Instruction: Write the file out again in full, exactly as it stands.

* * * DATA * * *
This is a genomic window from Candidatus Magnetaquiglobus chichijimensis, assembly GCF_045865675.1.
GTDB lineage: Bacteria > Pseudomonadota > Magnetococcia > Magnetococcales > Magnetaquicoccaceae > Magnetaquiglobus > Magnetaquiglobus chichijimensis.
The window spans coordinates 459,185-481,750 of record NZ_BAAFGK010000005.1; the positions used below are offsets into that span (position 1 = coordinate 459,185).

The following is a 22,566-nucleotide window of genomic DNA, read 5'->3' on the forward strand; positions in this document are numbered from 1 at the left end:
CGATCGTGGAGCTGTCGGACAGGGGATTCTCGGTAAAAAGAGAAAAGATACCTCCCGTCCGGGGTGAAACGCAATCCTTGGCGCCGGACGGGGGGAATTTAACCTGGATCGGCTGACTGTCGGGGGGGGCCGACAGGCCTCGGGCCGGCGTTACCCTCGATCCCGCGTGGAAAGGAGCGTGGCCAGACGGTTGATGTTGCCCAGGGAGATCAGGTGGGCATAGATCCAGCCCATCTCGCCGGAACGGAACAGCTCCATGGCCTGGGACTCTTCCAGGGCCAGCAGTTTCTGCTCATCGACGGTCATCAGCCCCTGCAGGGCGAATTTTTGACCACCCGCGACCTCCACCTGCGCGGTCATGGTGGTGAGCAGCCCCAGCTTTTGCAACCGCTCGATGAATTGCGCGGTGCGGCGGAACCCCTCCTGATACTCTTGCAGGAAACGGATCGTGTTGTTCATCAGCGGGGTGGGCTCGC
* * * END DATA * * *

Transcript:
This is a genomic window from Candidatus Magnetaquiglobus chichijimensis, assembly GCF_045865675.1.
GTDB lineage: Bacteria > Pseudomonadota > Magnetococcia > Magnetococcales > Magnetaquicoccaceae > Magnetaquiglobus > Magnetaquiglobus chichijimensis.
The window spans coordinates 459,185-481,750 of record NZ_BAAFGK010000005.1; the positions used below are offsets into that span (position 1 = coordinate 459,185).

The following is a 22,566-nucleotide window of genomic DNA, read 5'->3' on the forward strand; positions in this document are numbered from 1 at the left end:
CGATCGTGGAGCTGTCGGACAGGGGATTCTCGGTAAAAAGAGAAAAGATACCTCCCGTCCGGGGTGAAACGCAATCCTTGGCGCCGGACGGGGGGAATTTAACCTGGATCGGCTGACTGTCGGGGGGGGCCGACAGGCCTCGGGCCGGCGTTACCCTCGATCCCGCGTGGAAAGGAGCGTGGCCAGACGGTTGATGTTGCCCAGGGAGATCAGGTGGGCATAGATCCAGCCCATCTCGCCGGAACGGAACAGCTCCATGGCCTGGGACTCTTCCAGGGCCAGCAGTTTCTGCTCATCGACGGTCATCAGCCCCTGCAGGGCGAATTTTTGACCACCCGCGACCTCCACCTGCGCGGTCATGGTGGTGAGCAGCCCCAGCTTTTGCAACCGCTCGATGAATTGCGCGGTGCGGCGGAACCCCTCCTGATACTCTTGCAGGAAACGGATCGTGTTGTTCATCAGCGGGGTGGGCTCGC